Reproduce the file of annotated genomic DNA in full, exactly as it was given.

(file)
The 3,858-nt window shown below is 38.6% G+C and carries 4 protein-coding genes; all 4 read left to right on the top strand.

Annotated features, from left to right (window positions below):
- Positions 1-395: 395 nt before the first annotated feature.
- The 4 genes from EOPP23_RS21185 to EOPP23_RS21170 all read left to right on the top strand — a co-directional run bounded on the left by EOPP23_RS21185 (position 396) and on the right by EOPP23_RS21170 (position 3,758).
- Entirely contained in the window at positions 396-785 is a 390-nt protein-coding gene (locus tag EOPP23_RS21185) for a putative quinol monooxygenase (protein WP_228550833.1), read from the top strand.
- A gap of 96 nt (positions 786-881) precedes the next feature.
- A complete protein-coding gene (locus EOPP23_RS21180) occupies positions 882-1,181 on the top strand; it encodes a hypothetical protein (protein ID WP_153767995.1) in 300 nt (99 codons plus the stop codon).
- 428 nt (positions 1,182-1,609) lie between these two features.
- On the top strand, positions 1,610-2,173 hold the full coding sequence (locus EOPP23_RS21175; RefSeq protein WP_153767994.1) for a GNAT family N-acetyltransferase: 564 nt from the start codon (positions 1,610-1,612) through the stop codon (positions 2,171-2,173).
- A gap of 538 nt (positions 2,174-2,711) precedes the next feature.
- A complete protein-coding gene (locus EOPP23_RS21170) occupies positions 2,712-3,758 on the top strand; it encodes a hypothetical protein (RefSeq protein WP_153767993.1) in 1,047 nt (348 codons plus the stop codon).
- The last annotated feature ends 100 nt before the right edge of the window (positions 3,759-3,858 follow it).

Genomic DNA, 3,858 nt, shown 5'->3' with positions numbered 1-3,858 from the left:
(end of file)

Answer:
The 3,858-nt window shown below is 38.6% G+C and carries 4 protein-coding genes; all 4 read left to right on the top strand.

Annotated features, from left to right (window positions below):
- Positions 1-395: 395 nt before the first annotated feature.
- The 4 genes from EOPP23_RS21185 to EOPP23_RS21170 all read left to right on the top strand — a co-directional run bounded on the left by EOPP23_RS21185 (position 396) and on the right by EOPP23_RS21170 (position 3,758).
- Entirely contained in the window at positions 396-785 is a 390-nt protein-coding gene (locus tag EOPP23_RS21185) for a putative quinol monooxygenase (protein WP_228550833.1), read from the top strand.
- A gap of 96 nt (positions 786-881) precedes the next feature.
- A complete protein-coding gene (locus EOPP23_RS21180) occupies positions 882-1,181 on the top strand; it encodes a hypothetical protein (protein ID WP_153767995.1) in 300 nt (99 codons plus the stop codon).
- 428 nt (positions 1,182-1,609) lie between these two features.
- On the top strand, positions 1,610-2,173 hold the full coding sequence (locus EOPP23_RS21175; RefSeq protein WP_153767994.1) for a GNAT family N-acetyltransferase: 564 nt from the start codon (positions 1,610-1,612) through the stop codon (positions 2,171-2,173).
- A gap of 538 nt (positions 2,174-2,711) precedes the next feature.
- A complete protein-coding gene (locus EOPP23_RS21170) occupies positions 2,712-3,758 on the top strand; it encodes a hypothetical protein (RefSeq protein WP_153767993.1) in 1,047 nt (348 codons plus the stop codon).
- The last annotated feature ends 100 nt before the right edge of the window (positions 3,759-3,858 follow it).

Genomic DNA, 3,858 nt, shown 5'->3' with positions numbered 1-3,858 from the left: